SpaceX could return to flight Dec. 16, satellite launch customer says

SpaceX could return to flight Dec. 16, satellite launch customer says
A SpaceX Falcon 9 rocket lifts off from Cape Canaveral Air Force Station in Florida on May 27. (Craig Bailey / Associated Press)

SpaceX could return to flight in about two weeks, pending Federal Aviation Administration approval, after an explosion that destroyed one of its rockets, satellite launch customer Iridium Communications Inc. said Thursday.

The tentative date comes three months after one of SpaceX's Falcon 9 rockets exploded on a launch pad at Cape Canaveral Air Force Station in Florida, destroying a commercial communications satellite that was to be managed by Israeli satellite operator Spacecom.


The fiery failure caused delays in SpaceX's launch schedule and led to criticism from some members of Congress of the company's role in leading the investigation.

SpaceX Chief Executive Elon Musk has described the cause of the explosion as something that has “never been encountered before in the history of rocketry.”

Iridium, a McLean, Va., satellite communications company, said 10 of its satellites could launch aboard a SpaceX Falcon 9 rocket Dec. 16 at 12:36 p.m. Pacific time from Vandenberg Air Force Base in California.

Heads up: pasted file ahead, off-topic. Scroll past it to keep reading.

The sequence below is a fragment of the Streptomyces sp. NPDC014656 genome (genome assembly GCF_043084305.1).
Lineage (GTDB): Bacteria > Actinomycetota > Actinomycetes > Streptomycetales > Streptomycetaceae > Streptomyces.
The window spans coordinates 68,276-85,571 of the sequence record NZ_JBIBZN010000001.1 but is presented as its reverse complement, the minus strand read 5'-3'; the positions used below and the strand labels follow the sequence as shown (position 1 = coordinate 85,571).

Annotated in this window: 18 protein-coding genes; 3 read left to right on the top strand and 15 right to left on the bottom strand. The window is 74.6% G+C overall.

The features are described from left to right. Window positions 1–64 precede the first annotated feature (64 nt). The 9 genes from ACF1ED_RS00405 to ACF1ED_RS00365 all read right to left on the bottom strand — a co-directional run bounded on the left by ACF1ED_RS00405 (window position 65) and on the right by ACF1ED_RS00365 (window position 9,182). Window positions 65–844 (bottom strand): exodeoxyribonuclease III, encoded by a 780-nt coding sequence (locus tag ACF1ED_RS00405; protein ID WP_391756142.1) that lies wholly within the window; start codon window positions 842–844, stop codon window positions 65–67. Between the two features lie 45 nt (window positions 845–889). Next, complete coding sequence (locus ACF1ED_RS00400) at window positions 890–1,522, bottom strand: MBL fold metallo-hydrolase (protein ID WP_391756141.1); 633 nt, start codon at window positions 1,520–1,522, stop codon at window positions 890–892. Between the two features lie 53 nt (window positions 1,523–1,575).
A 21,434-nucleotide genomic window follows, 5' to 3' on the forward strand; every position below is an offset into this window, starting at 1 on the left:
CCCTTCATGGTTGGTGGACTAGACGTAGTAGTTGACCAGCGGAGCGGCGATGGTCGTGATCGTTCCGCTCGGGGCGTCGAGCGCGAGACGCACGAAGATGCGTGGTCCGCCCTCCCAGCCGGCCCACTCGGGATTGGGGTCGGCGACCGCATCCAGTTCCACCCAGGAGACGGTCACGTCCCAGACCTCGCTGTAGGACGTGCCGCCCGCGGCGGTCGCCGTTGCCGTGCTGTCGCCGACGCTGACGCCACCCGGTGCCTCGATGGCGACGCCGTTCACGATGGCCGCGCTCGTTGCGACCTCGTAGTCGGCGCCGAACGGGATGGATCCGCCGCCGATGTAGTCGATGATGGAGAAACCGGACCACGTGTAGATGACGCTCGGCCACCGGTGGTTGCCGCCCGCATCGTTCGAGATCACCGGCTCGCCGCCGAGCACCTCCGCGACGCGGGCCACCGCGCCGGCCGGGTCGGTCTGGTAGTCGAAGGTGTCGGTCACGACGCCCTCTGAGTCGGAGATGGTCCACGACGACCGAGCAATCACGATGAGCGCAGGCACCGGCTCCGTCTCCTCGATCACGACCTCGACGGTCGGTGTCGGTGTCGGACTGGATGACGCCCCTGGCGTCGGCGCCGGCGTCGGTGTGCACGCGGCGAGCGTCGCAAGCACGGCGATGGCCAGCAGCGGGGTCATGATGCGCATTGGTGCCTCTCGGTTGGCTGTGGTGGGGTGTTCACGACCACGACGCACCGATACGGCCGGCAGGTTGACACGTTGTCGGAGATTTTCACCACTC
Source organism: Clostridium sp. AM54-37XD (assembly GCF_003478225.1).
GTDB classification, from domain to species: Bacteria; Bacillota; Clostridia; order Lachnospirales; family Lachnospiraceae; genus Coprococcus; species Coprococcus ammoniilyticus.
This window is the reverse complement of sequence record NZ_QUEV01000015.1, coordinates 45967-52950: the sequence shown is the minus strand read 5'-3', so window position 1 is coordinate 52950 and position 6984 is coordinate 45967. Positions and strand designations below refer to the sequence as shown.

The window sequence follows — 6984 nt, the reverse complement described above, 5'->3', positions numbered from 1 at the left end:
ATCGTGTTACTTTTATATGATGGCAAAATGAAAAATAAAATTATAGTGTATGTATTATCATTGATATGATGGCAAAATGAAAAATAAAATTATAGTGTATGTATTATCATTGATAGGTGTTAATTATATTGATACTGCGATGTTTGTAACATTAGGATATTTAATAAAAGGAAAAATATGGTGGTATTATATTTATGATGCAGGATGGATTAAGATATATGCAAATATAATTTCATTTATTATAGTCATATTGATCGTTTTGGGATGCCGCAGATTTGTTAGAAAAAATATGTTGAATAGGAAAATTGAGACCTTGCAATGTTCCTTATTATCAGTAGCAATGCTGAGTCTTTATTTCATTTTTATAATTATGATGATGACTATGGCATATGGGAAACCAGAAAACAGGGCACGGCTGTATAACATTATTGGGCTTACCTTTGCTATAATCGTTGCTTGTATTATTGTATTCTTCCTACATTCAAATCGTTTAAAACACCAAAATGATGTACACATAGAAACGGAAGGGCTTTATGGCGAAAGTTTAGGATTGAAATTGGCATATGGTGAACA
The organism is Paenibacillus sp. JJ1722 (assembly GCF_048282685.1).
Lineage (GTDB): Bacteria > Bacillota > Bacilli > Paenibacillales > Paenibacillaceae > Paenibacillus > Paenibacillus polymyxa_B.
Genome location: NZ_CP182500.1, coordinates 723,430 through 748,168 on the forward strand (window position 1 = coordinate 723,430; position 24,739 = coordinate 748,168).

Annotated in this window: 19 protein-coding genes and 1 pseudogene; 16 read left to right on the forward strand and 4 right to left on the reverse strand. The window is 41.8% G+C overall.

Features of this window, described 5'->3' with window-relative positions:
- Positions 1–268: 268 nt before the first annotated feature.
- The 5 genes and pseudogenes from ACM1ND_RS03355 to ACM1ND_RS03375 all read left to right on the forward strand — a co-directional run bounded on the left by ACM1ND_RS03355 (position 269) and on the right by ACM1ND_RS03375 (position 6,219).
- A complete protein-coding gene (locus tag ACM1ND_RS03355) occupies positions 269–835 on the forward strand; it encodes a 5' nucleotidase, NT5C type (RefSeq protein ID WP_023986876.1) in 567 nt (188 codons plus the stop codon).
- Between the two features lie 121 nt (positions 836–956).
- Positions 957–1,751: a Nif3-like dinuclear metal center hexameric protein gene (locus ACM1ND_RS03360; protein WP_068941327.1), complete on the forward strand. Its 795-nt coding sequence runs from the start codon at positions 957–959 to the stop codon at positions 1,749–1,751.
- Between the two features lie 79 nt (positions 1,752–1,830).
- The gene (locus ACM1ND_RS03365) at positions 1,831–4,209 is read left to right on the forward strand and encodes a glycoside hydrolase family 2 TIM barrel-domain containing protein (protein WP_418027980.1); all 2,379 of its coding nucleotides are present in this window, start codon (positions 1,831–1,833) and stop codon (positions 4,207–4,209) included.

Iridium said it expected to be SpaceX's first launch customer since the explosion.

"We have remained confident in SpaceX's ability as a launch partner throughout the Falcon 9 investigation," Iridium Chief Executive Matt Desch said in a statement. "We are grateful for their transparency and hard work to plan for their return to flight."

Under federal law, SpaceX is allowed to conduct its own investigation with FAA oversight. SpaceX’s accident investigation team for this incident includes NASA, the Air Force and other industry experts.

Before a launch operator can return to flight after a mishap, the FAA must approve that the recommended fix addresses the cause of the problem. It also must give approval of the launch, which is standard for all launches that occur.

In September, 10 Republican members of Congress sent a letter to the heads of the Air Force, NASA and the FAA questioning whether SpaceX should be allowed to lead its own investigation into the explosion. Many of the congressmen who signed the letter represent states where SpaceX competitor United Launch Alliance has operations.

In the Iridium statement, SpaceX President Gwynne Shotwell said the Hawthorne company, whose full name is Space Exploration Technologies Corp., is "looking forward to return to flight" with the Iridium launch.

Musk said last month that the company could start launching again in mid-December.

In an interview on CNBC, Musk said SpaceX thought it had "gotten to the bottom of the problem."

An investigation into the cause of the explosion is still ongoing, though the company has narrowed its focus to one of three composite-overwrapped pressure vessels that hold helium in the rocket's second-stage liquid oxygen tank.

In October, SpaceX said it could re-create a failure in the vessel "entirely through helium loading conditions," suggesting this could be a cause of the explosion.

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12:45 p.m.: This article was updated with additional context about the SpaceX explosion.

This article was originally published at 8:55 a.m.